I deem myself worthy
And doom my lover with insecurity
Dared to depart from instincts
I vow to change
Or forever remain the same
In the midst of this desolating pain
I can’t just remain the same
I am withering just to become silent yet again
I am destined to be happy
He told me to be happy
I told him to stay happy
We remained happy
Our paths were chosen before we knew what it meant to be happy
Still we cherish our happiness even though we are separately happy

Hana Aw-Dahir
Copyright © 2013

Alexandria

The walls are crumbling,
 The city is burning.
 What will you do?
Only freedom can quench
 The fires of oppression
Is this not a warning?
Can you not heed Alexandria?
The city was on fire
and yet the people stood at the centre of the flame.
Can you not see?
The roads won't betray them
These are their streets.
 Can't you hear freedom calling?
 Through the crumbling walls?
 Through the flames?
 Through the anger?
 Through the poverty and the pain?
Alexandria is alive
 though once you tried to kill her


Nimo Hussein
Copyright © 2013

Tuesday, June 4, 2013

Poet of the week: Asha Ali



Would you please introduce yourself to the readers?

My name is Asha Ali, I currently live in London  but my heart and soul reside in a coastal city of Somalia.
I hope someday soon that i will be able to relocate to Somalia and write under a tree somewhere. Although I am grateful for the privilege of living in the west, home is always where the heart is.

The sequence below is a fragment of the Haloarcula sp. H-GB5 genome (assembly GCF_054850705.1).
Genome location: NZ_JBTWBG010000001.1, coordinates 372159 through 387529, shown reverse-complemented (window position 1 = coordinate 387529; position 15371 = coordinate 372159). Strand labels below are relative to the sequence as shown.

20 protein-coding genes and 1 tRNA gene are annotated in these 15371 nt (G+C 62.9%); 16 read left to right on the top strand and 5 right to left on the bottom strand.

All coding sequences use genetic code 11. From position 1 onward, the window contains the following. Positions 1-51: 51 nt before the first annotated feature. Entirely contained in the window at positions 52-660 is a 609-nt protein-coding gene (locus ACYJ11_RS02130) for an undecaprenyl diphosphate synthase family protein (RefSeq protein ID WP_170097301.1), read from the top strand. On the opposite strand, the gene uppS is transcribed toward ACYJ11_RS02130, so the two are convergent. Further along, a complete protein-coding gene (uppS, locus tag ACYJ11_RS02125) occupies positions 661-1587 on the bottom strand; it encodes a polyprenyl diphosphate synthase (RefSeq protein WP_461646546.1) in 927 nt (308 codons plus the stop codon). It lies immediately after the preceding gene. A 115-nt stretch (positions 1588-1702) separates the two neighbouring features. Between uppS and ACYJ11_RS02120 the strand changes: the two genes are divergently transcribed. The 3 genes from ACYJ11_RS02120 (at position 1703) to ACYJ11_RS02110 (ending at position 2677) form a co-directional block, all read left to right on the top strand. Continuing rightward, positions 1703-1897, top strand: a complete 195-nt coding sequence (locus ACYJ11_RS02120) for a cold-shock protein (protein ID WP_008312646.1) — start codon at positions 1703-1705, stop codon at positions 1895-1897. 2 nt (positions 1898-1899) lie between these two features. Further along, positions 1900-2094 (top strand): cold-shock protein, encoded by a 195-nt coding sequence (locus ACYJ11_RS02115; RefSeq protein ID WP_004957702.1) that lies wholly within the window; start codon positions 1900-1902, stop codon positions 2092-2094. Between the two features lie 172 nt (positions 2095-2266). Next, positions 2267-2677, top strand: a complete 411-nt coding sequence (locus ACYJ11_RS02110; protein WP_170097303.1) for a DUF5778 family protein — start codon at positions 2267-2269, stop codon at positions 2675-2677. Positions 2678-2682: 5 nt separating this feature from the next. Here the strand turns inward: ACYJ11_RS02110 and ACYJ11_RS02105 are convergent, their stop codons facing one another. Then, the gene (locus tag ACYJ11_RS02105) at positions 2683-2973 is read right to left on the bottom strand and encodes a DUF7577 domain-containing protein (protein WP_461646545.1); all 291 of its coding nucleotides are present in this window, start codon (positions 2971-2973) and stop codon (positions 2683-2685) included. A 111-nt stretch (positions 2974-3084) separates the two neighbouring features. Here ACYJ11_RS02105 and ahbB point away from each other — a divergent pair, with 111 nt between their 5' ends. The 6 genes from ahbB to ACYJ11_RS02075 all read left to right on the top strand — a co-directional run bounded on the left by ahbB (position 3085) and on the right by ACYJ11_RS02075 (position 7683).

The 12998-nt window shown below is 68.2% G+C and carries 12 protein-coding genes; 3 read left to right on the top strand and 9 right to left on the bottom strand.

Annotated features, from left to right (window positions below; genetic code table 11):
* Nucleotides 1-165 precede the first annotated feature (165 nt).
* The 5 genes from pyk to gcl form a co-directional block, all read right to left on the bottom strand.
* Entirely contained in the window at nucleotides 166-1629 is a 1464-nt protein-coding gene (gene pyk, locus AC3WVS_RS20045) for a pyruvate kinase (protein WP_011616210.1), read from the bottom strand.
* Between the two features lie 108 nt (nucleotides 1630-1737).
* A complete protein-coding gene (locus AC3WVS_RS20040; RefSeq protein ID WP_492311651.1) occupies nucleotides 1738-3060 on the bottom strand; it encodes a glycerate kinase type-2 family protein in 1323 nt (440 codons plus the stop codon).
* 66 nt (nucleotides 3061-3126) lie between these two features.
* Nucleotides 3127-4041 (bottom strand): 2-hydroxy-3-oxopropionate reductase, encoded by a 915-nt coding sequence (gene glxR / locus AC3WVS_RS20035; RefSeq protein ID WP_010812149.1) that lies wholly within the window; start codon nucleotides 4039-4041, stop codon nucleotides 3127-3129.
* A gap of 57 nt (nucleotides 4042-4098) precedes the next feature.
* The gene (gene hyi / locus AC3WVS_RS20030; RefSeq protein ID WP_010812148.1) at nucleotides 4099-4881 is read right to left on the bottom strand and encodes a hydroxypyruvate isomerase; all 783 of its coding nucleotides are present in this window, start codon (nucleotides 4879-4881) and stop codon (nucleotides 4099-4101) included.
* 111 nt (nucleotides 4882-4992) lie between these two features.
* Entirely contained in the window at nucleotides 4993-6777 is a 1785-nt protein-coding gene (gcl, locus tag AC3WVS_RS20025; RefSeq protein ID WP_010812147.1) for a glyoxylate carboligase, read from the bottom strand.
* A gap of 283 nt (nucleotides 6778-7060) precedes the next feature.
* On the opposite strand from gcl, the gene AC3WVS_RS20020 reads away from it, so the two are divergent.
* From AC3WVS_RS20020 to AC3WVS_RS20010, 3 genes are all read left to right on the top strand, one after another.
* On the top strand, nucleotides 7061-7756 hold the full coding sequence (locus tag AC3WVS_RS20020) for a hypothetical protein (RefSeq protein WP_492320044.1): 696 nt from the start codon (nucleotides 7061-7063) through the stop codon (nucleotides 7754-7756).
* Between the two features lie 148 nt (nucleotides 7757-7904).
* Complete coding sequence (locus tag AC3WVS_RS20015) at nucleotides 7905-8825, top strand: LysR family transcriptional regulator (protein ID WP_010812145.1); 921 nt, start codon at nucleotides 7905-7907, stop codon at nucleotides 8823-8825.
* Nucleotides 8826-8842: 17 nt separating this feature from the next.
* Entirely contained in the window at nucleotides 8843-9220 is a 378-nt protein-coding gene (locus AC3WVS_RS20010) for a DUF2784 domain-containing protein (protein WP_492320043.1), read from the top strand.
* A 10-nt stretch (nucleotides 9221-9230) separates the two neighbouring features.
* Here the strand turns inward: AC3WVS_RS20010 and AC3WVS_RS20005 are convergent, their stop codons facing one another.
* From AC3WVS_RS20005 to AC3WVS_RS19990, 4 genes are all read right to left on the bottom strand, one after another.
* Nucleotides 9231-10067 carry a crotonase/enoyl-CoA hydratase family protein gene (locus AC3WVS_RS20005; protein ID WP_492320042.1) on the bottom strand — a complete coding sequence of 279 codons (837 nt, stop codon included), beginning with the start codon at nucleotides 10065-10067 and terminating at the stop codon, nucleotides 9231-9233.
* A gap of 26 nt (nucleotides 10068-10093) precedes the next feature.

When did you first start writing poetry and was there any particular incidents in your life that inspired you to write?

I first started writing at the age of 15 and most of my poems were about love, or what i perceived it to be at that age. I was feeling many emotions which didn't seem to make any sense to me; writing became a form of liberation.

What does "being creative" mean to you?

Creativity to me means being unique in your approach to channel information, in a world where we are told what and how to think its important to maintain the strength to keep your identity. 

What do you try to communicate with your poetry?

I try to communicate issues that I am passionate about, there are so many ugly truths in the world which we can't change.  speaking about these issues is empowering.

What do you do when you go into a dry spell of some sort or how do you write another piece when you have been away from it for some time? Do you sit and think through every word of every stanza or do you just write freely and allow the words to flow?

I find  that poetry comes to me when I am not completely focused, I might be sitting on a bus and the best verses come to my head. There are times that I want to write about something but the words do not flow the way i want, in that instance I take a leave it and I am bound to find inspiration elsewhere.

Who are some of your favorite poets?
To be honest i do not  have any because I do not read the works of poets.